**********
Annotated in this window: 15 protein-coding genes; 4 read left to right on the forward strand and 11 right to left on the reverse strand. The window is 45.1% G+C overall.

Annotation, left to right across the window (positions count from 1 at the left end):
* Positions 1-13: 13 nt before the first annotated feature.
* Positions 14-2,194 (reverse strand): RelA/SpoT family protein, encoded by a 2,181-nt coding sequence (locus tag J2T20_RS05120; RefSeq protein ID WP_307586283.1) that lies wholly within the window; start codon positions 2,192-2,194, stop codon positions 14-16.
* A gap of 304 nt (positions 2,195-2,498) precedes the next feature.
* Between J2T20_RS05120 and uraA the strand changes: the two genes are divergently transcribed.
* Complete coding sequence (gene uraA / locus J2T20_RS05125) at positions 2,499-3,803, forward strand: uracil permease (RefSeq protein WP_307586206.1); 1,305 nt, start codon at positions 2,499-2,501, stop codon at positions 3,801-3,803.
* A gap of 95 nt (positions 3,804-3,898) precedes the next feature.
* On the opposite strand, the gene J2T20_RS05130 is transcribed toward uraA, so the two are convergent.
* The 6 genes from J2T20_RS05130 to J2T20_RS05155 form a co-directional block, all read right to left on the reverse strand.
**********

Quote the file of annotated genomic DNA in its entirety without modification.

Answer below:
Annotated in this window: 15 protein-coding genes; 4 read left to right on the forward strand and 11 right to left on the reverse strand. The window is 45.1% G+C overall.

Annotation, left to right across the window (positions count from 1 at the left end):
* Positions 1-13: 13 nt before the first annotated feature.
* Positions 14-2,194 (reverse strand): RelA/SpoT family protein, encoded by a 2,181-nt coding sequence (locus tag J2T20_RS05120; RefSeq protein ID WP_307586283.1) that lies wholly within the window; start codon positions 2,192-2,194, stop codon positions 14-16.
* A gap of 304 nt (positions 2,195-2,498) precedes the next feature.
* Between J2T20_RS05120 and uraA the strand changes: the two genes are divergently transcribed.
* Complete coding sequence (gene uraA / locus J2T20_RS05125) at positions 2,499-3,803, forward strand: uracil permease (RefSeq protein WP_307586206.1); 1,305 nt, start codon at positions 2,499-2,501, stop codon at positions 3,801-3,803.
* A gap of 95 nt (positions 3,804-3,898) precedes the next feature.
* On the opposite strand, the gene J2T20_RS05130 is transcribed toward uraA, so the two are convergent.
* The 6 genes from J2T20_RS05130 to J2T20_RS05155 form a co-directional block, all read right to left on the reverse strand.